By BOB PADECKY
THE PRESS DEMOCRAT
Ryan Hall understood a long time ago that success doesn’t arrive at the door with the daily mail, or conveniently contained in a UPS box, ready to be opened and acquired with the ease of scissors cutting packaging tape. The 2010 Elsie Allen graduate didn’t become a highly ranked collegiate wrestler at 133 pounds by sleeping in, snacking on cookies and practicing when the mood suited him.
“Obsessed is a word the lazy use to describe dedication,” reads a slogan often seen on T-shirts at wrestling matches.
Hall, 20, and a junior at the University of South Florida, likes that sentence for its directed vigor. Attack life. Don’t be a spectator. Watch, and you will watch others pass you by.
Wrestling? He is not obsessed. He is merely in love with the entire experience, the challenge of it all: thinking about it, practicing, preparing and competing. It’s as if the sport bathes him in an eternal adrenaline glow.
He only takes two weeks off every year from wrestling.
“This is the kind of competitor he is,” said Tony Albini, Hall’s wrestling coach at Elsie who now coaches the sport at Piner. “We’re at a match in Ukiah. His opponent had him in a headlock. He couldn’t get out of it. Most wrestlers would tap out because if you don’t, you pass out for lack of oxygen. Ryan didn’t tap out. He refuses to quit. He passed out, for only about five seconds, but that represented what kind of person he is.”
Truth to tell, and he likes this kind of truth, Hall is far more typical of Elsie Allen than perception would otherwise suggest.
“The perception (of Elsie Allen) from the outside is incorrect,” said Alan Petty, the school’s athletic director. “We have a low transfer rate. Many of our students return to teach here. And Ryan in so many ways represents the kids we have at the school.”
Hall had a 4.3 overall GPA for his four years at Elsie, including a 4.5 his senior year. He is carrying a 3.78 at USF, majoring in math education.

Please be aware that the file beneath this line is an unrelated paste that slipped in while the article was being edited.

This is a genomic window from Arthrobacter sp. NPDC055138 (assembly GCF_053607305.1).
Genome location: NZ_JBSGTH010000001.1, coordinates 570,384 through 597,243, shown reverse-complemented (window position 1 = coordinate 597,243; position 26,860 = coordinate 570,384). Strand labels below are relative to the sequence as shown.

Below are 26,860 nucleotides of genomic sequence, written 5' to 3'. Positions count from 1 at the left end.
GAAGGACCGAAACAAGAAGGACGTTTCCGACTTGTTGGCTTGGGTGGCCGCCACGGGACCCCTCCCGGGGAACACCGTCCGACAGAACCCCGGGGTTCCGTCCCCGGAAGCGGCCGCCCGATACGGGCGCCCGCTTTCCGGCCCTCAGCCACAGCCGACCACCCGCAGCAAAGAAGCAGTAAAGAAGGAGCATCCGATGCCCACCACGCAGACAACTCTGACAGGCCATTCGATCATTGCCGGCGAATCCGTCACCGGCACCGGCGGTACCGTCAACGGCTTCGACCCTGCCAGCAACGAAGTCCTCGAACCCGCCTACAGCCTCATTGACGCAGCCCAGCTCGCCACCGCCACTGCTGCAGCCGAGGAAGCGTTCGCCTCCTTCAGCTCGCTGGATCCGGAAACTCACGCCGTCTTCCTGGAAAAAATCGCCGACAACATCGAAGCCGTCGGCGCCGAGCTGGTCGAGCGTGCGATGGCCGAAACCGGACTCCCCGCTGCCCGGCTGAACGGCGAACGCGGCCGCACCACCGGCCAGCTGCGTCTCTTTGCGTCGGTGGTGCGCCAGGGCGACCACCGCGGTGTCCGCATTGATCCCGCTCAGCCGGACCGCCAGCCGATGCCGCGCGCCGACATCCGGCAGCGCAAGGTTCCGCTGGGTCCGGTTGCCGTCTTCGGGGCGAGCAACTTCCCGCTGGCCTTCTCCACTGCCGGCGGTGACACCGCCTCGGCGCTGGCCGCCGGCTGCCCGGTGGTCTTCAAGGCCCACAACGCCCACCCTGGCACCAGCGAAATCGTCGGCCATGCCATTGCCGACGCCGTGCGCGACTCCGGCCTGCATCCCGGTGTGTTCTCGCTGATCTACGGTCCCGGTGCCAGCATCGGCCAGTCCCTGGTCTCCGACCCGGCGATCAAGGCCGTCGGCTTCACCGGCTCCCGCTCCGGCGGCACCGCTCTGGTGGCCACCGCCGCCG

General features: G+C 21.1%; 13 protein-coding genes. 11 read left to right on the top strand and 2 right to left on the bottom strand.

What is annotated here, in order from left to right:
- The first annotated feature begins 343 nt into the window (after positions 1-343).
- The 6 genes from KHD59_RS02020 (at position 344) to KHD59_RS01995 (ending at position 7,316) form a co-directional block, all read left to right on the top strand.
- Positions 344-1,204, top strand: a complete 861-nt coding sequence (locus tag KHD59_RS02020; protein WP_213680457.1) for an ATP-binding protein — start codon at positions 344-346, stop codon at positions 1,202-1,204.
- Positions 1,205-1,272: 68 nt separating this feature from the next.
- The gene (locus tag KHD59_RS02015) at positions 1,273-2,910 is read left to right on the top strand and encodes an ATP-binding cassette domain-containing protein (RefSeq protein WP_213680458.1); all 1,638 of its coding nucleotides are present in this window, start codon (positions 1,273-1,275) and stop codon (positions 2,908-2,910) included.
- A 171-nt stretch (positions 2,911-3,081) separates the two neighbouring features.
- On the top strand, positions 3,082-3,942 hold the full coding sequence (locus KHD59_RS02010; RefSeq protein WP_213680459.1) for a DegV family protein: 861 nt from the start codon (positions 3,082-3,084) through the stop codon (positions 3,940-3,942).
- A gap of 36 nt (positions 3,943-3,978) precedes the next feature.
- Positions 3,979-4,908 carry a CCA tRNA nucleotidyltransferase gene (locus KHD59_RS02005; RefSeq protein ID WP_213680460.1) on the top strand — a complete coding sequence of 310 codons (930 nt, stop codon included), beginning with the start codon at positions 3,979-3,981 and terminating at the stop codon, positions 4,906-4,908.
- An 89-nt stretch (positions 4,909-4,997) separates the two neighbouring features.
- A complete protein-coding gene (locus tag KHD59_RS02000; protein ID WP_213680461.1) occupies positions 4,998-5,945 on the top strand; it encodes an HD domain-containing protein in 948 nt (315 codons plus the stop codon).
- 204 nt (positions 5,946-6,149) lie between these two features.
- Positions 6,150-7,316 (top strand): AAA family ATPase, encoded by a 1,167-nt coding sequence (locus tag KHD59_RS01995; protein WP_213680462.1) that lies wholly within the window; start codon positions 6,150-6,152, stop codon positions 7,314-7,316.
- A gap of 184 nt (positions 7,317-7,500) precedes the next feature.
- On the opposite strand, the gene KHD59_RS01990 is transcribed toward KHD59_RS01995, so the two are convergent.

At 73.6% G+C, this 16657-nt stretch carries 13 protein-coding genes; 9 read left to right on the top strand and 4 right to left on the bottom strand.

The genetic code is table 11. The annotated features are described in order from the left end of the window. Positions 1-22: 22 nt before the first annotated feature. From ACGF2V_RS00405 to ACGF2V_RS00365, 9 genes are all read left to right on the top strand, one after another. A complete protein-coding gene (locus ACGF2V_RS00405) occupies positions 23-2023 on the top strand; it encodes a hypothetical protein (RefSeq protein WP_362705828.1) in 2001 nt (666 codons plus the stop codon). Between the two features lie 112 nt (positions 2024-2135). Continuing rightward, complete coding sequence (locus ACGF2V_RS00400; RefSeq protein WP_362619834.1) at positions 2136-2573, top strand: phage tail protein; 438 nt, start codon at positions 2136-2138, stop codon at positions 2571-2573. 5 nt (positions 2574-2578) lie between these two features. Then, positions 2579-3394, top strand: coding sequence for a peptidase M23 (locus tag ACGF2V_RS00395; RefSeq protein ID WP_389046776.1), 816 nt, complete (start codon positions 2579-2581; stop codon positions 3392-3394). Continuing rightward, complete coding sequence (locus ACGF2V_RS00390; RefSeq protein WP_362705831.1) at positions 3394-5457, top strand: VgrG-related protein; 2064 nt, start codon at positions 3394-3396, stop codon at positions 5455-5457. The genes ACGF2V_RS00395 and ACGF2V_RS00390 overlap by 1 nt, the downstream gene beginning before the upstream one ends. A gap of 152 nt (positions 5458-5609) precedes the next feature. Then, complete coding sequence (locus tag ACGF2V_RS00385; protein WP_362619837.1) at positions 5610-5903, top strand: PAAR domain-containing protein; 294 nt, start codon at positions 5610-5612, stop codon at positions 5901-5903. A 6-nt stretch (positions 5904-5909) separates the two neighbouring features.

His older sister and brother went to Elsie as well. Kelly went to the University of Florida as a cheerleader on an athletic scholarship and is now pursuing a teaching credential. Kyle, a Cal graduate, has passed the state bar in Florida.
“I could have gone anywhere to high school (in Sonoma County) and I would have done well no matter where I went,” Hall said.
“I still remember the (less than flattering) newspaper articles about the school, but I made the decision to go to Elsie and I have never regretted it. It was never a question for me where I was going. I knew a lot of the teachers and the coaches. I wanted to be challenged and I was.”
When pressed Hall said “I like to think I’m an ambassador” for Elsie.
But watch out, Albini said, because this ambassador could quite well represent a population much larger than a high school in Sonoma County.
“If Ryan keeps with it,” said Albini, the director of maintenance and operations for the Sonoma Valley Unified School District, “he could wind up on the U.S. Olympic team. He’s that good and that dedicated.”
The NBL champ his senior year at Elsie at 125 pounds, Hall doesn’t find it necessary to issue a press release about being ranked No. 1 in the National Collegiate Wrestling Association. The buzz for him is not being on a stage for a standing ovation.
“The satisfaction for me is internal,” Hall said.
What others might see as adversity or sacrifice, Hall sees accomplishment. For example, on the morning of a match in which he’ll have a weigh-in at 7 a.m., if he finds himself a pound or two over his assigned weight, Hall will go for a run at 5 a.m., one mile equaling one pound of weight loss.
No soda, no junk food, not fast food, Hall can see the parallels between his food intake and that of a supermodel or a long-distance runner.
And yet no man can live on bean sprouts alone.
“The day after a competition, and providing it’s at least two weeks to my next competition,” Hall said, “I’ll eat a quart of ice cream. There are times I have done a whole gallon.”
His flavor of choice is Reese’s peanut butter cups. Hall may gain as much as two pounds in a single sitting.
No worries. While his weight might balloon to 150 pounds during that two-week vacation he takes from the sport every year, the 5-foot-9 Hall shows no reluctance in making the commitment to resume training and eating properly.
“There were times Ryan practiced so hard,” Albini said, “I had to prop him upright against a wall in the gym so he could drink water. I mean, if wrestling were easy, it would be basketball. In wrestling we have a saying: ‘You train near death, rest, then repeat.’ Ryan has never had a problem pushing himself.”
In fact, Hall never considered it a problem. Rather, he saw it as a responsibility. A life unexamined is a life wasted and Hall will never be accused of that.
“Wrestling, it’s the culture and the mental preparation and the conditioning and what you eat and … ” Hall stopped for a moment to catch his breath. He couldn’t have complimented his sport any better, for as well-conditioned as he is, it just took his own breath away.
You can reach Staff Columnist Bob Padecky at 521-5223 or email@example.com.